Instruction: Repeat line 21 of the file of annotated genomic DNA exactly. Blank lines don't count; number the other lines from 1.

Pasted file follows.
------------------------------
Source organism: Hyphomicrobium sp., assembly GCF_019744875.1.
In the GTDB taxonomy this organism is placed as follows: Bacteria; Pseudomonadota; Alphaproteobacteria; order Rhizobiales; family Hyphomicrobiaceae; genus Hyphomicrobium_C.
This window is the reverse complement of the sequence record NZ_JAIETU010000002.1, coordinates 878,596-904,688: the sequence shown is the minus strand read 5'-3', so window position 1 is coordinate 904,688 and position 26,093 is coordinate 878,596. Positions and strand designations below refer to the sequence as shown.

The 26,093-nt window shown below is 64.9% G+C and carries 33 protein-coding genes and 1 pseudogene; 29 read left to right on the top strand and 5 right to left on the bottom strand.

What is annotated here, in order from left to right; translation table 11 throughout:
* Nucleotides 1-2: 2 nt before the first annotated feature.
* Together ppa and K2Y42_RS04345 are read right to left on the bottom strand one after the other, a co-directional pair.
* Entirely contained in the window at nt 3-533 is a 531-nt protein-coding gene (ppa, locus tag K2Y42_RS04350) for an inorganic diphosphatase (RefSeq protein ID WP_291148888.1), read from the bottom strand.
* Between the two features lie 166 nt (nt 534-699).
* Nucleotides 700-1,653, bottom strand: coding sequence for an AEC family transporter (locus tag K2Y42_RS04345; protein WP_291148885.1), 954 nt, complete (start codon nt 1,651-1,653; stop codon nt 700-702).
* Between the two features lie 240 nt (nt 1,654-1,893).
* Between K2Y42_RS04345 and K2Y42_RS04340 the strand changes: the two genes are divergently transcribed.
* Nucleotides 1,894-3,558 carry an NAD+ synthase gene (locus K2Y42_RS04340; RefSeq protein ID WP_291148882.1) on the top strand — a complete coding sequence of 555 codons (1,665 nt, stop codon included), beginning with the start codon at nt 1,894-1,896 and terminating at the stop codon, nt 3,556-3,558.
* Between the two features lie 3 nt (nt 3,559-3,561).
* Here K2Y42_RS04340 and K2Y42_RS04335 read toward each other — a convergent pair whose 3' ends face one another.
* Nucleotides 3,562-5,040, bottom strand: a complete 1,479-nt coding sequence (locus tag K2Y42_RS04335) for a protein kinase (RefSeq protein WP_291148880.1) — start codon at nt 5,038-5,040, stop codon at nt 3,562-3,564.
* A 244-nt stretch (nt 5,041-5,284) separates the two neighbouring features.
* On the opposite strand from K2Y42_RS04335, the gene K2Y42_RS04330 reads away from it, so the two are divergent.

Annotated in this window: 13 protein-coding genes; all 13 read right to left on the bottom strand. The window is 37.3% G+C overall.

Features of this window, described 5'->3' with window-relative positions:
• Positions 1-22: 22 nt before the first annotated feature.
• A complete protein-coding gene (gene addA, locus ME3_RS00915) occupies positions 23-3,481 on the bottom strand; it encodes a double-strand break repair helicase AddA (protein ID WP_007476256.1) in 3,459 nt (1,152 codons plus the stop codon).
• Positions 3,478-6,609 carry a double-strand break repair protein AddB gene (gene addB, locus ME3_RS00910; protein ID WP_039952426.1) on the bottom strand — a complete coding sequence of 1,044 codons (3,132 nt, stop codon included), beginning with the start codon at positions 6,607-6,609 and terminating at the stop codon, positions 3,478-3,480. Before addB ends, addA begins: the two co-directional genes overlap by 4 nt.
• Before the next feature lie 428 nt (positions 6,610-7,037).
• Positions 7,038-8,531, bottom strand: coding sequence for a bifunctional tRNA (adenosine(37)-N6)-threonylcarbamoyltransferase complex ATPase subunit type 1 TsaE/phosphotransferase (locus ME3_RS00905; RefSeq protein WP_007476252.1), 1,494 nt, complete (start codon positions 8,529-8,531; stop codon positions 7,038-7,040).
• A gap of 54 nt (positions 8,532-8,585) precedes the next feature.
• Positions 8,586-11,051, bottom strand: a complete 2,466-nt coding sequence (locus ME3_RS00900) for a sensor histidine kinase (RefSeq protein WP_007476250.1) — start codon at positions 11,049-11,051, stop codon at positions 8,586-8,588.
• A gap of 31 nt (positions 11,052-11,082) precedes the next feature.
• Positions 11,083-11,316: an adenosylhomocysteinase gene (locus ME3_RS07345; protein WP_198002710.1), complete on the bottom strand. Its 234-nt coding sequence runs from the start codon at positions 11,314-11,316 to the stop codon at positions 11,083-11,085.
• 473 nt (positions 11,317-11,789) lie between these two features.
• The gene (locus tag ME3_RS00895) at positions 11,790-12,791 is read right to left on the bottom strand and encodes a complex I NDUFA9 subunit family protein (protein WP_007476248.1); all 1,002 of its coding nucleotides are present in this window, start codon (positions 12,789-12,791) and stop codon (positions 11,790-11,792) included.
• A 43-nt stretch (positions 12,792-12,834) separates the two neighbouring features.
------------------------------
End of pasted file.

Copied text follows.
• Positions 1-22: 22 nt before the first annotated feature.